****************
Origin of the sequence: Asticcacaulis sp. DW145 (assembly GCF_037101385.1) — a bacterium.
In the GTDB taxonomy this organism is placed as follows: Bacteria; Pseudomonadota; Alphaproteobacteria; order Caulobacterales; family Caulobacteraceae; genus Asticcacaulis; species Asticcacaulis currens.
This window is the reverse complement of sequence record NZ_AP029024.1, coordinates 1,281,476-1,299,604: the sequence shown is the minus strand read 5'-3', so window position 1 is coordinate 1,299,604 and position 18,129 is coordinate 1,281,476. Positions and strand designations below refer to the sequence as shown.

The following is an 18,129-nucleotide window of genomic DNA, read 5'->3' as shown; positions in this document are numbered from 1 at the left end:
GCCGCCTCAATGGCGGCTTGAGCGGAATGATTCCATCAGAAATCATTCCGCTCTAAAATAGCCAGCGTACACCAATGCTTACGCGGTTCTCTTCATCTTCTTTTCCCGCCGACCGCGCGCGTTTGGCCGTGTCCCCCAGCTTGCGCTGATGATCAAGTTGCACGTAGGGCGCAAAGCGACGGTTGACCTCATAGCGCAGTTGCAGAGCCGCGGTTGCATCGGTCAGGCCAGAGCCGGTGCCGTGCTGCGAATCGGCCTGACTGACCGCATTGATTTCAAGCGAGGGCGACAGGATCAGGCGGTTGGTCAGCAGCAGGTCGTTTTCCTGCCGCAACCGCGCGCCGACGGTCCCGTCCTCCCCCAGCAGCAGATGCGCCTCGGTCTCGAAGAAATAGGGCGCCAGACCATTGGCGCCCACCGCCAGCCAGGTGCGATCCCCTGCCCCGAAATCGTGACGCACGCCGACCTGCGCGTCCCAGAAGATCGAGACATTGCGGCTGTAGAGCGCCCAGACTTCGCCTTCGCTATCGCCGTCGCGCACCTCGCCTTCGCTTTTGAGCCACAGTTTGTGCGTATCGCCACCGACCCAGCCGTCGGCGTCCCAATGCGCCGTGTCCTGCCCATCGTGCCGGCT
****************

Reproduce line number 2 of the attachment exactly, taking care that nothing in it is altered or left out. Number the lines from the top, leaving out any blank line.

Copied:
In the GTDB taxonomy this organism is placed as follows: Bacteria; Pseudomonadota; Alphaproteobacteria; order Caulobacterales; family Caulobacteraceae; genus Asticcacaulis; species Asticcacaulis currens.